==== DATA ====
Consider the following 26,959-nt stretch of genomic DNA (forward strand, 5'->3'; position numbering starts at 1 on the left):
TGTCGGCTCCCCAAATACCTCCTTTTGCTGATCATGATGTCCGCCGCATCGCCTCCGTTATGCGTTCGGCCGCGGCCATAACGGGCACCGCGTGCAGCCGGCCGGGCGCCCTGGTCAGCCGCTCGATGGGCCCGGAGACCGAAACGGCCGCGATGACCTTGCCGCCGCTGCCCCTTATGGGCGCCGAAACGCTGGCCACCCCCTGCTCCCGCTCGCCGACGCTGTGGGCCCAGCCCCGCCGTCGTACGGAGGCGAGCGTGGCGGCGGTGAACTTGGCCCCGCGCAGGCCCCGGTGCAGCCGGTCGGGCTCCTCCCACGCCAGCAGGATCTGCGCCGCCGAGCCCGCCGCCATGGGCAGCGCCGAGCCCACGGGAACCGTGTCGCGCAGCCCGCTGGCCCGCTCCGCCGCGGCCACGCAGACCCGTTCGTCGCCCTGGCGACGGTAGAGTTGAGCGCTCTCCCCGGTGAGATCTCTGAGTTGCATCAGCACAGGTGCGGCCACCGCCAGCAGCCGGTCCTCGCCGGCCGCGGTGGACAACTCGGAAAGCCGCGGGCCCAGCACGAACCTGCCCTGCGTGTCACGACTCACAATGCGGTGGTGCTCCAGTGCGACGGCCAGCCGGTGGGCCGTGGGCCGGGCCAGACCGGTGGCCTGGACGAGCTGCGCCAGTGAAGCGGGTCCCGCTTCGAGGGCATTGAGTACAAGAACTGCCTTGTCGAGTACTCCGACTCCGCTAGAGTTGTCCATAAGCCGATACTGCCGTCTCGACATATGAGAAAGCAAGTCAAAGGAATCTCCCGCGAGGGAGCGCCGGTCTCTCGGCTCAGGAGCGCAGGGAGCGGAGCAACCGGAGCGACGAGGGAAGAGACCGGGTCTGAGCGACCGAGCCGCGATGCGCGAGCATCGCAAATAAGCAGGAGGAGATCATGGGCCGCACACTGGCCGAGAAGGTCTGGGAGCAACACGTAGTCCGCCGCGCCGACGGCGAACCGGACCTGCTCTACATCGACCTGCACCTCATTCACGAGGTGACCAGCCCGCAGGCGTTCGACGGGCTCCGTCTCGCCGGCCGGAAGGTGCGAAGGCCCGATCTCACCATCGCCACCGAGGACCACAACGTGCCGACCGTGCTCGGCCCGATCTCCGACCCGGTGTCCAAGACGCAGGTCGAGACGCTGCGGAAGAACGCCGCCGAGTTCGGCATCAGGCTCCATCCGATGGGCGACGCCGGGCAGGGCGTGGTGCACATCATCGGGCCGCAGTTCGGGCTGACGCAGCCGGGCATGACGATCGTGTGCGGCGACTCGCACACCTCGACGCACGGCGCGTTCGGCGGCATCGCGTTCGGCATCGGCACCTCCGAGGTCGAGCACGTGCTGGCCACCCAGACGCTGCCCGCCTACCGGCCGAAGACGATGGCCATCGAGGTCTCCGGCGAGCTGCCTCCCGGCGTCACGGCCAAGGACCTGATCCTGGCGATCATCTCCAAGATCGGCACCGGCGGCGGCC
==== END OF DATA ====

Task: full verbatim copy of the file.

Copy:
Consider the following 26,959-nt stretch of genomic DNA (forward strand, 5'->3'; position numbering starts at 1 on the left):
TGTCGGCTCCCCAAATACCTCCTTTTGCTGATCATGATGTCCGCCGCATCGCCTCCGTTATGCGTTCGGCCGCGGCCATAACGGGCACCGCGTGCAGCCGGCCGGGCGCCCTGGTCAGCCGCTCGATGGGCCCGGAGACCGAAACGGCCGCGATGACCTTGCCGCCGCTGCCCCTTATGGGCGCCGAAACGCTGGCCACCCCCTGCTCCCGCTCGCCGACGCTGTGGGCCCAGCCCCGCCGTCGTACGGAGGCGAGCGTGGCGGCGGTGAACTTGGCCCCGCGCAGGCCCCGGTGCAGCCGGTCGGGCTCCTCCCACGCCAGCAGGATCTGCGCCGCCGAGCCCGCCGCCATGGGCAGCGCCGAGCCCACGGGAACCGTGTCGCGCAGCCCGCTGGCCCGCTCCGCCGCGGCCACGCAGACCCGTTCGTCGCCCTGGCGACGGTAGAGTTGAGCGCTCTCCCCGGTGAGATCTCTGAGTTGCATCAGCACAGGTGCGGCCACCGCCAGCAGCCGGTCCTCGCCGGCCGCGGTGGACAACTCGGAAAGCCGCGGGCCCAGCACGAACCTGCCCTGCGTGTCACGACTCACAATGCGGTGGTGCTCCAGTGCGACGGCCAGCCGGTGGGCCGTGGGCCGGGCCAGACCGGTGGCCTGGACGAGCTGCGCCAGTGAAGCGGGTCCCGCTTCGAGGGCATTGAGTACAAGAACTGCCTTGTCGAGTACTCCGACTCCGCTAGAGTTGTCCATAAGCCGATACTGCCGTCTCGACATATGAGAAAGCAAGTCAAAGGAATCTCCCGCGAGGGAGCGCCGGTCTCTCGGCTCAGGAGCGCAGGGAGCGGAGCAACCGGAGCGACGAGGGAAGAGACCGGGTCTGAGCGACCGAGCCGCGATGCGCGAGCATCGCAAATAAGCAGGAGGAGATCATGGGCCGCACACTGGCCGAGAAGGTCTGGGAGCAACACGTAGTCCGCCGCGCCGACGGCGAACCGGACCTGCTCTACATCGACCTGCACCTCATTCACGAGGTGACCAGCCCGCAGGCGTTCGACGGGCTCCGTCTCGCCGGCCGGAAGGTGCGAAGGCCCGATCTCACCATCGCCACCGAGGACCACAACGTGCCGACCGTGCTCGGCCCGATCTCCGACCCGGTGTCCAAGACGCAGGTCGAGACGCTGCGGAAGAACGCCGCCGAGTTCGGCATCAGGCTCCATCCGATGGGCGACGCCGGGCAGGGCGTGGTGCACATCATCGGGCCGCAGTTCGGGCTGACGCAGCCGGGCATGACGATCGTGTGCGGCGACTCGCACACCTCGACGCACGGCGCGTTCGGCGGCATCGCGTTCGGCATCGGCACCTCCGAGGTCGAGCACGTGCTGGCCACCCAGACGCTGCCCGCCTACCGGCCGAAGACGATGGCCATCGAGGTCTCCGGCGAGCTGCCTCCCGGCGTCACGGCCAAGGACCTGATCCTGGCGATCATCTCCAAGATCGGCACCGGCGGCGGCC